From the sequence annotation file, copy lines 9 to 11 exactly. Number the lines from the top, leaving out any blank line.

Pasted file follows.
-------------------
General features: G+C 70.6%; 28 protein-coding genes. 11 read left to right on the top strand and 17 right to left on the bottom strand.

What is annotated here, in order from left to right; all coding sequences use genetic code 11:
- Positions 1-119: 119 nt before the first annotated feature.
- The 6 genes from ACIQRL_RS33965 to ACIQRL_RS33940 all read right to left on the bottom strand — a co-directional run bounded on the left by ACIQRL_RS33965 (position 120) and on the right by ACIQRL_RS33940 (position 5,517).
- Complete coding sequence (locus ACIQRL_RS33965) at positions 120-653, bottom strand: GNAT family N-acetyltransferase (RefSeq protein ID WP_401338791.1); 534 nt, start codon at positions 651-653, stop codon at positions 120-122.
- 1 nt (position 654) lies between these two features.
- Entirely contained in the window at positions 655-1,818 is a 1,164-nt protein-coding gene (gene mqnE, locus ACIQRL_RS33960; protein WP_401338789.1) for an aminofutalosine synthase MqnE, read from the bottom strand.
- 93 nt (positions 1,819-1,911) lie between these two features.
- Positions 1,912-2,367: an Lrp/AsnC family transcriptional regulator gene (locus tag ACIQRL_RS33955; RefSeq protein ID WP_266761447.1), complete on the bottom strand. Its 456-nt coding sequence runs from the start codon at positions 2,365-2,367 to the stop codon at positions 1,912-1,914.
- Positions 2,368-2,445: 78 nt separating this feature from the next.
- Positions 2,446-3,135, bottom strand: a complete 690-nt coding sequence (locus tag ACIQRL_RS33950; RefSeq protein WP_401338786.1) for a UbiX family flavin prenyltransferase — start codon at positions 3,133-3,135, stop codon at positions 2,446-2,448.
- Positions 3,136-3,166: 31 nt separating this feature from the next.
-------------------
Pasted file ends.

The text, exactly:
- Positions 1,912-2,367: an Lrp/AsnC family transcriptional regulator gene (locus tag ACIQRL_RS33955; RefSeq protein ID WP_266761447.1), complete on the bottom strand. Its 456-nt coding sequence runs from the start codon at positions 2,365-2,367 to the stop codon at positions 1,912-1,914.
- Positions 2,368-2,445: 78 nt separating this feature from the next.
- Positions 2,446-3,135, bottom strand: a complete 690-nt coding sequence (locus tag ACIQRL_RS33950; RefSeq protein WP_401338786.1) for a UbiX family flavin prenyltransferase — start codon at positions 3,133-3,135, stop codon at positions 2,446-2,448.